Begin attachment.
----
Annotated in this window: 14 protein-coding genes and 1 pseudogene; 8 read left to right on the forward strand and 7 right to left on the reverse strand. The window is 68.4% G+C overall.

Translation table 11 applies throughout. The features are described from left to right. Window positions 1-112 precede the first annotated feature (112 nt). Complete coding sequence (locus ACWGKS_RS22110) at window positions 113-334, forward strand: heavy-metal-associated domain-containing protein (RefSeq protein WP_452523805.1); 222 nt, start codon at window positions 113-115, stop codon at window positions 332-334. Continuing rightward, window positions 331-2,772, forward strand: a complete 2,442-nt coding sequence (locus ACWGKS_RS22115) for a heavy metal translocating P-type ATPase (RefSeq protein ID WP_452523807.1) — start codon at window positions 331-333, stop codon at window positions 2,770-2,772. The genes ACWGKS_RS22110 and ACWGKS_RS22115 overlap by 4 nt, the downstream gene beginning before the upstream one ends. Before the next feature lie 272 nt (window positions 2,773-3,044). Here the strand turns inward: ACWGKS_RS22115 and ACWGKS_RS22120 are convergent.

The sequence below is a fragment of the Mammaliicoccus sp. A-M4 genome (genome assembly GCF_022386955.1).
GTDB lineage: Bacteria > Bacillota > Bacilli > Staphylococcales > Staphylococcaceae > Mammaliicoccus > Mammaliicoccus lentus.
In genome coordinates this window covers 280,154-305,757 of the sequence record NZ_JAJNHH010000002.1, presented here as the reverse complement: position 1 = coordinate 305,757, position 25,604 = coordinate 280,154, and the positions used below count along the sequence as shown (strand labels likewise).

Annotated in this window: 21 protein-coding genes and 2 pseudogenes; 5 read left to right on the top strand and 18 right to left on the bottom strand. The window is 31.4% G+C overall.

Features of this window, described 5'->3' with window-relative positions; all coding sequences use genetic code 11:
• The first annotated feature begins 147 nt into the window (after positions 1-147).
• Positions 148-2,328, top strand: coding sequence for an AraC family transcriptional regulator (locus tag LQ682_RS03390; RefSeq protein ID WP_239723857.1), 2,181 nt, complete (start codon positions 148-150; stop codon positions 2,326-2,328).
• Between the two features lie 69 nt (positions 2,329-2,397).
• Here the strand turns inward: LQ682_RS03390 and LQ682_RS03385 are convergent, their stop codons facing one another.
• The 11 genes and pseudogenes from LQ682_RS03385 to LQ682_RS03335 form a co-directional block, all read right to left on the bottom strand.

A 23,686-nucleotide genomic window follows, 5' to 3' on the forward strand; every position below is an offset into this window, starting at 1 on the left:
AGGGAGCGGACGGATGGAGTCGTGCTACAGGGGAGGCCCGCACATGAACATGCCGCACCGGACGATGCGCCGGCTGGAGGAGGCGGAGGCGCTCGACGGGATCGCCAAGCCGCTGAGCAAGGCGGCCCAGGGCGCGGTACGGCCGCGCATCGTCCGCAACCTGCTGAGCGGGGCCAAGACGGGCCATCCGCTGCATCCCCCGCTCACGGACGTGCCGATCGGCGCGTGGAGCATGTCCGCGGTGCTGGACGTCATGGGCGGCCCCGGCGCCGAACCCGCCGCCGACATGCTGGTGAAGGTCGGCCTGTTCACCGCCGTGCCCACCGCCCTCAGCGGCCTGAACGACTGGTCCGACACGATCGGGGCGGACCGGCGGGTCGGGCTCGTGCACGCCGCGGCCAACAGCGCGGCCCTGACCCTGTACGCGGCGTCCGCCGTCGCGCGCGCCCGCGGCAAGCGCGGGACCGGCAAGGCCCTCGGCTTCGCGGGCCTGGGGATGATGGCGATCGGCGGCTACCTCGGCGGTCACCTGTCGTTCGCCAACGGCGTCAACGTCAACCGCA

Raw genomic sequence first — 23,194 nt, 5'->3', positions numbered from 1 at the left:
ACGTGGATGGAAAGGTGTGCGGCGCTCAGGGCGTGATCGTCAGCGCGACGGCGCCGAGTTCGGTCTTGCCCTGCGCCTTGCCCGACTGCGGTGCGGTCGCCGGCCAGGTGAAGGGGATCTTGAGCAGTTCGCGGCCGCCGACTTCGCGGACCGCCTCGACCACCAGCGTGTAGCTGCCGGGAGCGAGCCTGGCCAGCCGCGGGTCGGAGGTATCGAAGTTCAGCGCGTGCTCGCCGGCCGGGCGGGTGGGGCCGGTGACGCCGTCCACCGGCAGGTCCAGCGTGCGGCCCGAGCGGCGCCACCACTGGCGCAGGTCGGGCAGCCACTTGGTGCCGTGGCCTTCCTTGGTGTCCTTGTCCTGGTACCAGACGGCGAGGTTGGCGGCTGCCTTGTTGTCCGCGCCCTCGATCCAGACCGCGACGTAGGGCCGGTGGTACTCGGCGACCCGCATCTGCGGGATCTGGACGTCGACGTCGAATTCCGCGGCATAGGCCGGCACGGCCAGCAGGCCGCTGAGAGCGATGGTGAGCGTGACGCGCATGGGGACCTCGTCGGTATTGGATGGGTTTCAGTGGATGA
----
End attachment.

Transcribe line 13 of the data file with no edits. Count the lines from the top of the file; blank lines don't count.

A 23,686-nucleotide genomic window follows, 5' to 3' on the forward strand; every position below is an offset into this window, starting at 1 on the left: